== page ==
Apple Bundles Are A Direct Assault On Spotify – Here’s Why
Apple’s new plan to bundle its TV, gaming, news, storage and Apple Music services into one monthly fee could is considered by many to be a direct assault on Spotify, whose subscribers often also pay for one or more services from Apple.
Guest post by Bobby Owsinski of Music 3.0
Apple is reportedly about to launch a series of bundled services as soon as October, which will provide a lower per month cost over the individual fees as they are now. According to an article in Bloomberg last week, Apple Bundles, internally labeled as “Apple One,” will consolidate Apple Music, TV, News, Gaming and cloud storage services together under a single monthly price.
While many feel that such a move might be for the benefit of Wall Street, which adores recurring revenue streams, it’s also possible that Apple’s sights are on Spotify as well.
Many Spotify subscribers are also subscribers to one or more of Apple’s services other than music. Consolidating Apple Music with those additional services for a single fee might be enough of a push to get current Spotify users to delete their subscriptions and switch to Apple Music instead. After all, why pay for two music subscriptions that provide essentially the same service?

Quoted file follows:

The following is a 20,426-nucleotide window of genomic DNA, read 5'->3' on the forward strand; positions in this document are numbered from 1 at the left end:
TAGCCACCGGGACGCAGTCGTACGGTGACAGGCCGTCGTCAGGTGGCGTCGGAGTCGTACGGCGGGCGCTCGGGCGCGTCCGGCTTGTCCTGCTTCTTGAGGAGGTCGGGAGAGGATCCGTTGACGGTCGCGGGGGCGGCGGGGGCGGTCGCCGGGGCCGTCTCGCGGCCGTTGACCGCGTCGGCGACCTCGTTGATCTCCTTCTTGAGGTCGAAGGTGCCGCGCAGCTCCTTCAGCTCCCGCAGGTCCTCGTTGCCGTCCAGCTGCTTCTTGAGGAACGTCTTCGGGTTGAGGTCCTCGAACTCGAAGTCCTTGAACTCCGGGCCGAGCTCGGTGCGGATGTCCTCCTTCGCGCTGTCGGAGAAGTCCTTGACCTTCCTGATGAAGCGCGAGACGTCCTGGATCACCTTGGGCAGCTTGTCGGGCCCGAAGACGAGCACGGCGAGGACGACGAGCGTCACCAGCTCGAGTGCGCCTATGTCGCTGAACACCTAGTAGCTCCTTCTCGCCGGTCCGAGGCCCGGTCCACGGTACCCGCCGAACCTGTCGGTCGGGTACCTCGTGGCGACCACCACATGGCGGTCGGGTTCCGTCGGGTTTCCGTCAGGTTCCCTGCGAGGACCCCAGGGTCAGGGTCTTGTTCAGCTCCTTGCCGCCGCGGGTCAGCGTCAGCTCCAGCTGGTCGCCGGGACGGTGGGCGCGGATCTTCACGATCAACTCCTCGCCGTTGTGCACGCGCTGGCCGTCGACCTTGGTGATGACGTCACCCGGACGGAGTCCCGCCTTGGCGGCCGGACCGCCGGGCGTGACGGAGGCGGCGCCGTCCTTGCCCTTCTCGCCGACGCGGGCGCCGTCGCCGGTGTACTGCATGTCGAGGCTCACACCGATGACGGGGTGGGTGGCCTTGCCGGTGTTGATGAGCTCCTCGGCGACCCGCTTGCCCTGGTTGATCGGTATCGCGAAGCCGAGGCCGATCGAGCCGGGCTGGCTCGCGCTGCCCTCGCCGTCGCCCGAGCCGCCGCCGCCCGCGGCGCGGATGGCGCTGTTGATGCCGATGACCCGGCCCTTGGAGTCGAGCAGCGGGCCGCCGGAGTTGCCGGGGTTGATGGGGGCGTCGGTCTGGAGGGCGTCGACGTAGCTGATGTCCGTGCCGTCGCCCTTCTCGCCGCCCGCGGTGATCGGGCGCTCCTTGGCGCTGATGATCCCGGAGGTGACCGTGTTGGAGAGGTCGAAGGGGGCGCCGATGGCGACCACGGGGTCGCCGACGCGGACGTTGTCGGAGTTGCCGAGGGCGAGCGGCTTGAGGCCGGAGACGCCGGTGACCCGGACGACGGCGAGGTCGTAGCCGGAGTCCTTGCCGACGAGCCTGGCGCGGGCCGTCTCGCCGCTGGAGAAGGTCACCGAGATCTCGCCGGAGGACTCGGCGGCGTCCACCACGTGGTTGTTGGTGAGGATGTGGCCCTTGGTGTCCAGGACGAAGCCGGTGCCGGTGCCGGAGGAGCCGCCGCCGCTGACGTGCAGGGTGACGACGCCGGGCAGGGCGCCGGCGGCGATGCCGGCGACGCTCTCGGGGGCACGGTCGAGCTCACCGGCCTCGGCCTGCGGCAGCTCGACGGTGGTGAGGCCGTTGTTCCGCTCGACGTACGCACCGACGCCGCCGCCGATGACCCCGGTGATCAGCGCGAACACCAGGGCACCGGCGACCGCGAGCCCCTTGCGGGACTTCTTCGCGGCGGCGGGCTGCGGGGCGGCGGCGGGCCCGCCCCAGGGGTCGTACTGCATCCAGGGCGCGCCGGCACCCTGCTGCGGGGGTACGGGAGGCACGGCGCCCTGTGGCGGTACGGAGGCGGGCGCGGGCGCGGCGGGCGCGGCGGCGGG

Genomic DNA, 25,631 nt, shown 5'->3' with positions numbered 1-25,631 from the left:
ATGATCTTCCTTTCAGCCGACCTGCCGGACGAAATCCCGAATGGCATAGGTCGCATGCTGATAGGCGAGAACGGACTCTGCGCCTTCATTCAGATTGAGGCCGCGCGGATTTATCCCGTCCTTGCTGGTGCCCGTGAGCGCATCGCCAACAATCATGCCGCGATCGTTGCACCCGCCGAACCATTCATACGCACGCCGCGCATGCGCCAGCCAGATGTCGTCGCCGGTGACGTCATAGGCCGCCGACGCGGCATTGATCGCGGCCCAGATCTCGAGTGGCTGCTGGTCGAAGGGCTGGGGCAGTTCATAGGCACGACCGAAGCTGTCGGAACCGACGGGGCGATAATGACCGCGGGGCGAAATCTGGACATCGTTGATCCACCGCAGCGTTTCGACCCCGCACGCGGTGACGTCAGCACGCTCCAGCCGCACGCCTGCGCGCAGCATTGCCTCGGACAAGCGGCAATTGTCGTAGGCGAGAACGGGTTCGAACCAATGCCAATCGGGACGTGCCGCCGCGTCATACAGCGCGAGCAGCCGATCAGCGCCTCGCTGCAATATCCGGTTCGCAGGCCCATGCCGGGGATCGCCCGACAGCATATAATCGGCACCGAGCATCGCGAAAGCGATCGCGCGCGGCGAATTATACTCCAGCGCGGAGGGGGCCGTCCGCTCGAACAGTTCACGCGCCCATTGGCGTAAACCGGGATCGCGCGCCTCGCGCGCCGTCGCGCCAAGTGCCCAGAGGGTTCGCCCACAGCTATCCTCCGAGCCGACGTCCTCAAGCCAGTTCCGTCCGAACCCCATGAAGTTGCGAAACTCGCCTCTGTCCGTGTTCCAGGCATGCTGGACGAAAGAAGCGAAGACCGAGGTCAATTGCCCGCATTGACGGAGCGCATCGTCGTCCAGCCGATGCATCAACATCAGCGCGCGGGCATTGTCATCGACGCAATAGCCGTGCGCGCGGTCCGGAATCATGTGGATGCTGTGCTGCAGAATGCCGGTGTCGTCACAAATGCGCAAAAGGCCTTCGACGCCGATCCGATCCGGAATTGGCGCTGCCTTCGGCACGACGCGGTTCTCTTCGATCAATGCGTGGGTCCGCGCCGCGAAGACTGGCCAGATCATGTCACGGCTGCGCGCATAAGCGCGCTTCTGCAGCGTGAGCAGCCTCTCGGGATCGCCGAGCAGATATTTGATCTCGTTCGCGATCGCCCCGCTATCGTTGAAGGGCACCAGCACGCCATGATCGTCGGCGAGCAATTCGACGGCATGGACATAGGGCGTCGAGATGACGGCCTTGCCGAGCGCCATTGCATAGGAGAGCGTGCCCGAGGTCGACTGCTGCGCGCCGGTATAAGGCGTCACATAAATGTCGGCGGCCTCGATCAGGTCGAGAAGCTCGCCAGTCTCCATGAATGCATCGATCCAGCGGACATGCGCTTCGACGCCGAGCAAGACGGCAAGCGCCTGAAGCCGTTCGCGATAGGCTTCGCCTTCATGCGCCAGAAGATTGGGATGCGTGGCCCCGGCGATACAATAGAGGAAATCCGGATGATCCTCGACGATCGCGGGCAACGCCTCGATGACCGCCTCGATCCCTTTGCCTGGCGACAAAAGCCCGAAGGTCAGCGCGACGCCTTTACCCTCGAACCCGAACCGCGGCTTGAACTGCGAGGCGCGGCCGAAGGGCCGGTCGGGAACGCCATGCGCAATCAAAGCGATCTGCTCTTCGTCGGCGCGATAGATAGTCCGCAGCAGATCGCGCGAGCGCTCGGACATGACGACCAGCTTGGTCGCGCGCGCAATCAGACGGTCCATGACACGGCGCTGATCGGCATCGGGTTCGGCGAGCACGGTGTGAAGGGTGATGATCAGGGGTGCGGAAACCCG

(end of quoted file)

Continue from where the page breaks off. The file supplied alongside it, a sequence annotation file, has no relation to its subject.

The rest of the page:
Apple Bundles will reportedly come in tiers, with the basic tier including Apple Music and Apple TV+. A mid, higher priced tier will also include the Apple Arcade gaming service, with the most expensive tier including Apple News+ as well as iCloud storage for files and photos.
Obviously, the more Apple services you already use, the more likely you are to switch to Apple Music regardless of the music streaming service that you already use. The exception to this might be the typical Amazon Prime user, who’s already receiving a version of Amazon Music as part of the Prime package, even though that’s probably not the reason why they’re a Prime member.
Although Apple appears to be inching its way towards its Bundles launch, there appear to be some obstacles to overcome on the music side. It’s been reported that Apple’s latest licensing deal with the major labels expressly states that music is not to be bundled with other services. While the majors are probably willing to renegotiate the previous deal, working out the royalty split on a bundled deal can be complicated and require more time than a standard music licensing deal.
Still, it’s unlikely that any of the music licensors will stand in the way of Apple Bundles, which will mean another revenue source during a time when new sources are being tapped out. That said, it’s one more reason why indie streaming services will find it harder to survive with each coming year.